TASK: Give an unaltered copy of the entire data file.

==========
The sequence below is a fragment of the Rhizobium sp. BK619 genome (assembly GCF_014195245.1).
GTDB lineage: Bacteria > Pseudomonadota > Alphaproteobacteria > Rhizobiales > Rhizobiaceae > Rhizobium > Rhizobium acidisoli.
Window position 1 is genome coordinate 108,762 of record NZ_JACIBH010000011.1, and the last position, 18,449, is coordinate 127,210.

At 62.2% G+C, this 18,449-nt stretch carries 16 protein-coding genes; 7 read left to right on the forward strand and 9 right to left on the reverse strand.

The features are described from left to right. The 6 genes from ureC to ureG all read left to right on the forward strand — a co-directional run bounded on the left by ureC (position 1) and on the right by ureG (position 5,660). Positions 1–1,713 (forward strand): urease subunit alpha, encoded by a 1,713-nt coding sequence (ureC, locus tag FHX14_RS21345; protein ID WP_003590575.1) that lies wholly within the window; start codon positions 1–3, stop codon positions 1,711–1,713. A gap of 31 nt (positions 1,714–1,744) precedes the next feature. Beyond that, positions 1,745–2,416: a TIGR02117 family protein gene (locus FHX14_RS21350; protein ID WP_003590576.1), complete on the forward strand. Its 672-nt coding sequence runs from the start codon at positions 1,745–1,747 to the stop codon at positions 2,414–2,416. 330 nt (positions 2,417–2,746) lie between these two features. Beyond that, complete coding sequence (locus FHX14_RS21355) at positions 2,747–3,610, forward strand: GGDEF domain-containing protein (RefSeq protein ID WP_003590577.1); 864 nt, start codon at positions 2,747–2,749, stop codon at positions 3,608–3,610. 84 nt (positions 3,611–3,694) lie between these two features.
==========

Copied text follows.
The sequence below is a fragment of the Rhizobium sp. BK619 genome (assembly GCF_014195245.1).
GTDB lineage: Bacteria > Pseudomonadota > Alphaproteobacteria > Rhizobiales > Rhizobiaceae > Rhizobium > Rhizobium acidisoli.
Window position 1 is genome coordinate 108,762 of record NZ_JACIBH010000011.1, and the last position, 18,449, is coordinate 127,210.

At 62.2% G+C, this 18,449-nt stretch carries 16 protein-coding genes; 7 read left to right on the forward strand and 9 right to left on the reverse strand.

The features are described from left to right. The 6 genes from ureC to ureG all read left to right on the forward strand — a co-directional run bounded on the left by ureC (position 1) and on the right by ureG (position 5,660). Positions 1–1,713 (forward strand): urease subunit alpha, encoded by a 1,713-nt coding sequence (ureC, locus tag FHX14_RS21345; protein ID WP_003590575.1) that lies wholly within the window; start codon positions 1–3, stop codon positions 1,711–1,713. A gap of 31 nt (positions 1,714–1,744) precedes the next feature. Beyond that, positions 1,745–2,416: a TIGR02117 family protein gene (locus FHX14_RS21350; protein ID WP_003590576.1), complete on the forward strand. Its 672-nt coding sequence runs from the start codon at positions 1,745–1,747 to the stop codon at positions 2,414–2,416. 330 nt (positions 2,417–2,746) lie between these two features. Beyond that, complete coding sequence (locus FHX14_RS21355) at positions 2,747–3,610, forward strand: GGDEF domain-containing protein (RefSeq protein ID WP_003590577.1); 864 nt, start codon at positions 2,747–2,749, stop codon at positions 3,608–3,610. 84 nt (positions 3,611–3,694) lie between these two features.